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Old 09-25-11, 12:57 PM
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Originally Posted by drooplug View Post
I recommend using segmented concrete blocks for your new wall. You don't need a concrete footing for them and they remain flexible enough to tolerate ground movement without falling over.
They also stack in a negative attitude toward the dirt emphasizing it's own holding ability.
 
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Old 09-26-11, 10:28 AM
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I think this is the fifth time I've tried to reply here. I keep getting cut off.

I called Building and Safety to ask if segmental blocks are OK for a 3' wall and the man I talked to said he didn't know anything about them. But a 12" footing is required and there are specific rules for rebar and mortar mix, so I don't think they would qualify. The man called my wall a slough wall rather than an actual retaining wall.

I'll talk to a company in the area that sells these blocks and see what they say.

I also considered sloping the ground to avoid walls completely, but some contractors said that would put my foundation at risk, since I only have a crawl space and the wall is about 10' from the house, so the sloping would have to start right next to it. Others were not worried, but I don't want to risk it.
 
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Old 09-26-11, 03:14 PM
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I don't believe that the slope would create any danger to the foundation. The slope would be in the right direction.
 
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Old 09-26-11, 03:53 PM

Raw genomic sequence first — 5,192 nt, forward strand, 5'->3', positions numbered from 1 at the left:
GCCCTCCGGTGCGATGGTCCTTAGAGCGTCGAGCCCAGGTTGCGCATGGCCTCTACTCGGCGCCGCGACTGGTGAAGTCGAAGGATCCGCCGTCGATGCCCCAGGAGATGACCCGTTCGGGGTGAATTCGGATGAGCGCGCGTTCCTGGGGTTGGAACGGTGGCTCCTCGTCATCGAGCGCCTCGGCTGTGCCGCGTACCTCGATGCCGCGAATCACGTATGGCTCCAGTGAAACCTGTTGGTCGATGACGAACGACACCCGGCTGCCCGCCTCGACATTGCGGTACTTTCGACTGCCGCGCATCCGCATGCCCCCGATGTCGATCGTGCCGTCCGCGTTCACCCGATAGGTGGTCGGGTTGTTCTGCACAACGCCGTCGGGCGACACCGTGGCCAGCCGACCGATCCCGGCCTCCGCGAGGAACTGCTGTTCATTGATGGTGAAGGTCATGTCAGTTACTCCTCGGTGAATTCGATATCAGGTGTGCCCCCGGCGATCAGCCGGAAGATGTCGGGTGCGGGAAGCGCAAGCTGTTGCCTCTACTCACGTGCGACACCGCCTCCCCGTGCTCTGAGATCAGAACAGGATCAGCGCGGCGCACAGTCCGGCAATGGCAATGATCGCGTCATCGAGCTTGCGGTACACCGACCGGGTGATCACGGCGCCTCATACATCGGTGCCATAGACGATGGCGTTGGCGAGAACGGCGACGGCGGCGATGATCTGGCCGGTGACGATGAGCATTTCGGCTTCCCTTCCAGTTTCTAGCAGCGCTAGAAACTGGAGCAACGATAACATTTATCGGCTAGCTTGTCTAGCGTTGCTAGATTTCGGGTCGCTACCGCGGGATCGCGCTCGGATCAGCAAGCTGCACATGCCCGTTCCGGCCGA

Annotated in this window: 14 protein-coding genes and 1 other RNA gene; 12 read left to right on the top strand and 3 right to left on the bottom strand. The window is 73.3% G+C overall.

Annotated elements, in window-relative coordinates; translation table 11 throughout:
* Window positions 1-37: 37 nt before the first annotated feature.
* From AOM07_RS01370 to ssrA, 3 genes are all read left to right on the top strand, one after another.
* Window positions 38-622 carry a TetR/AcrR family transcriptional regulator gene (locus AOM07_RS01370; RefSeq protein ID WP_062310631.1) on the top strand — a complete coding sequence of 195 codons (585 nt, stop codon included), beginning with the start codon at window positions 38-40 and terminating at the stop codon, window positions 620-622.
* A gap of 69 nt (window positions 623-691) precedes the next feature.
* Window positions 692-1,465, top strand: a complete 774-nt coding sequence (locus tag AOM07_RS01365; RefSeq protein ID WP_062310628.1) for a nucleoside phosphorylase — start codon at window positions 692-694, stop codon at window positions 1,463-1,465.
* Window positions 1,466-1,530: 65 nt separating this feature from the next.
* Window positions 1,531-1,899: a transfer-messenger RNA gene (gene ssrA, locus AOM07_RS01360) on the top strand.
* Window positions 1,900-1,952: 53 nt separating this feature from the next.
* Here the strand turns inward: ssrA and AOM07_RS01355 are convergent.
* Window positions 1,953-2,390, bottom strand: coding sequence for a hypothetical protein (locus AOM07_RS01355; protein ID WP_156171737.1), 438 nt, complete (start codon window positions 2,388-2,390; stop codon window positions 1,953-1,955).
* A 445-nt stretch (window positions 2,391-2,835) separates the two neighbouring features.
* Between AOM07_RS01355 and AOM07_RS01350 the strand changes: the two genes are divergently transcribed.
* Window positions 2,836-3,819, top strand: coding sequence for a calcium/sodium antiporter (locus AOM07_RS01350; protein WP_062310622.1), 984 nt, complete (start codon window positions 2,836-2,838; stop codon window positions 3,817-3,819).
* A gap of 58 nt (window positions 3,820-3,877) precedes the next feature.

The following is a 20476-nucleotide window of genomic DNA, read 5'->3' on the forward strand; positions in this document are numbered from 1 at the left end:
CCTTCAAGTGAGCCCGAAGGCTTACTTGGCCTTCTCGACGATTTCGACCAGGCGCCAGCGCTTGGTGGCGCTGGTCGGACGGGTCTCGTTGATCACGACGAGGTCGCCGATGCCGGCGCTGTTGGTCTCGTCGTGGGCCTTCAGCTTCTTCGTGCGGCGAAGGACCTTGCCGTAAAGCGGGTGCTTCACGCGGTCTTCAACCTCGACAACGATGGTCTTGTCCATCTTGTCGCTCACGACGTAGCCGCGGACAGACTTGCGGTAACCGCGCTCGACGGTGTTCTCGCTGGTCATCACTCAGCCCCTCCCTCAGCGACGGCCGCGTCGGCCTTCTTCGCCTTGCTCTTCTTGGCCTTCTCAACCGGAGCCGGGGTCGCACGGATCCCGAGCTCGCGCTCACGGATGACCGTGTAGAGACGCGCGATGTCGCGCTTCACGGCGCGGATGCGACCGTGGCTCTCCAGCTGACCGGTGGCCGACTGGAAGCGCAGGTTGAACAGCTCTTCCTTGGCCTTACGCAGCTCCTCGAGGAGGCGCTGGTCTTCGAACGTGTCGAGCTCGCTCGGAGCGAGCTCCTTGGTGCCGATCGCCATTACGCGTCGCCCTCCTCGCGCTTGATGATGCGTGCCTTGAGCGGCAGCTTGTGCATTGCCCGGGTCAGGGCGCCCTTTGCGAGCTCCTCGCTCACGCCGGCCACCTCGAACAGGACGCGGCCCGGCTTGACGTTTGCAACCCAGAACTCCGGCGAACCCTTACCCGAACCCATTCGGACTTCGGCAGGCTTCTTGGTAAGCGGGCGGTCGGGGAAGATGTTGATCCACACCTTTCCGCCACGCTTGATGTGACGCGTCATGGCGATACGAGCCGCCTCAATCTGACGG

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Sondra -

You talked to an idiot that is not informed. Usually Building and Safety has knowledgeable people. In many areas, states, counties and municipalities have standard design plates for their crews, contractors and home owners.

In your area, the maximum height for an unreinforced (no grout) segmental wall wall is 3' (probably because of the seismic), but it is usually 4' or 5' in other areas.

To get an idea of the concept, go to one of the sites of the 4 major product lines (Allan Block, Anchor Wall Systems, Keystone and VersaLok) that all have good design (size, shape, configuration, texture and colors) and installation instructions and design guides that apply in most states and countries.

There are a number of suppliers of the different units in California. Some of the major ones are Orco Block, Angeles Block, RCP and Basalt in the north. Most sell small jobs only through distributors/dealers. I found the 3' limit by looking at one of the producer sites, since they had local requirements.

Your use is a casual or landscaping one, but the systems are not "fly-by-night" and are made in many countries and used up to 30'-40' high with no concrete footings allowed and no steel reinforcement, mortar or grout, but these must be engineered.

In your case, you may have to get rid of the existing concrete footings.

Dick
 
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Old 09-28-11, 02:50 PM
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For a 3' high retaining wall concrete is easily the best way to go and it's usually NOT the most expensive. As for specs on a concrete wall: 8" thick wall, 4 #4 rebar (2 4-6 inches above the bottom of the wall and 2 about 6-8 inches below the top) running continuously from end to end, a 12 x 8 inch footing with 2 #4 rebar running through it and rebar at 18" intervals extending out of the footing and into the concrete wall and it's been 25+ years since I've poured any concrete that wasn't at least 3000psi. Most concrete retaining walls have weep holes near the bottom of the wall spaced every 5-10ft to allow for drainage from the back of the wall to the front. However if you have a problem with water getting on your neighbor's property then run a perferated drain pipe along the back of the wall from end to end with one end exposed for drainage. Surround and bury the pipe in gravel (about a foot) as you go before backfilling the wall. And depending up your overall length of wall you might want to consider adding a few deadmen as anchors. OR you can go with Pavestones, Anchor wall systems, etc. Usually more expensive material wise, but the labor isn't bad and it is something many people can do themselves. Good luck.